Shaving cream is the foundation of any shave, so it’s important to make sure you’re using the right product. Go to your local drugstore and you may be overwhelmed by all the options: from pressurized cans promising “high-tech” foaming gels to bottles of thicker creams and lotions. Then there are the fancy British and Italian shaving creams in metal tubes and plastic tubs. We reached out to 12 men’s-grooming and shaving experts — barbers, groomers, hairstylists, cosmetic retailers, and shaving-cream aficionados — to get their recommendations for the very best.
Best shaving cream
Italian brand Proraso was mentioned more than any other. Russell Manley, owner of New York City’s Ludlow Blunt, appreciates the brand’s history (the company was founded in 1908) and says its shaving cream “is still one of the best on the market.” According to Manley, the key to Proraso’s appeal is in its contents: “Glycerin — a key ingredient since the turn of the century in all shave creams — lactic acid, and menthol work in combination to open up the pores and raise the beard hair. This helps to ensure a close shave with lower likelihood of ingrown hairs.”
Joey Furlan, owner of Hair by Joey in Prescott, Arizona, says Proraso provides a “sophisticated shave experience,” and he likes that the line offers multiple options so there’s something for every type of shaver. The most classic is the “Refreshing and Toning” shaving cream, with menthol and eucalyptus oil, which Furlan describes as “energizing.”
Peter Solomon, owner of Tweed Barbers of Boston, also touts the power of one ingredient: “The beauty of glycerin is that it really gets the cream to foam up nicely. It creates a rich, foolproof lather.” Solomon says most people will be in good shape with any glycerin-based cream from a trusted brand. “The formulations are all very similar, so it’s somewhat down to personal preference.” That said, one of his favorites is the Art of Shaving’s lavender shave cream. He likes the scent and says it’s a good choice for people with sensitive skin.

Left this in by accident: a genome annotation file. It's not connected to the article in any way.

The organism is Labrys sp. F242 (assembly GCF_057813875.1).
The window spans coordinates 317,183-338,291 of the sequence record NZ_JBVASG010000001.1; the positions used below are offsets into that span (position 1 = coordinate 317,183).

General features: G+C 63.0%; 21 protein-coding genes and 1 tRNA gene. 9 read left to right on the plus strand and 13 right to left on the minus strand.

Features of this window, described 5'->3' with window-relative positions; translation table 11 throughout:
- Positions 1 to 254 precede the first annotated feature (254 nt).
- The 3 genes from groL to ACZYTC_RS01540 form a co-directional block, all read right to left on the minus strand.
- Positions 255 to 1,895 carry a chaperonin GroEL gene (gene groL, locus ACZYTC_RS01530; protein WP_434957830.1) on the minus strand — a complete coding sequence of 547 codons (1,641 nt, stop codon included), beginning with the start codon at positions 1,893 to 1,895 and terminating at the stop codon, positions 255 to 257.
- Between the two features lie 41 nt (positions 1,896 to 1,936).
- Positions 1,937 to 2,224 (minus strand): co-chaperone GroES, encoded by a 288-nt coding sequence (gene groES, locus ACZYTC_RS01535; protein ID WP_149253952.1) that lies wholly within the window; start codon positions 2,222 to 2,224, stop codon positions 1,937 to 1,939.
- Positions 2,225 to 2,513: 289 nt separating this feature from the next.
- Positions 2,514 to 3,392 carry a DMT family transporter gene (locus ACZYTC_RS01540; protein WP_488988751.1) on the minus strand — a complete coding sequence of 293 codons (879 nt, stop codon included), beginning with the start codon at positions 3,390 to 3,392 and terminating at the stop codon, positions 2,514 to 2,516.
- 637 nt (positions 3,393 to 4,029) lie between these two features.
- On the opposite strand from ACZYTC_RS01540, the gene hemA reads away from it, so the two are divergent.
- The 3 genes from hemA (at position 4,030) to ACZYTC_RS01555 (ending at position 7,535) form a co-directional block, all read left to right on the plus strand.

Arthur Iskhakov, owner of New York City’s Barber’s Blueprint, is another fan of the Art of Shaving’s cream. He says he’s used it for shaves at the barbershop and customers loved it, but it proved a little too expensive for high-frequency commercial use. It would work well for shaving at home, he says, because even though it’s pricey it lasts a long time: “The cream is very thick, so you only need a dime-sized amount. You can just wet your hands and work up a lather right on the skin. It gives a great lather.” Iskhakov prefers the sandalwood-scented version, which he says is “strong but not overpowering.” Groomer and makeup artist Robert Reyes loves the Art of Shaving too, but he’s partial to its unscented cream, which is hypoallergenic and good for sensitive skin. He says you can use it with or without a brush — but it can be fun to use one for the “total experience.” “I actually use a makeup brush,” he says.
Best-smelling shaving creams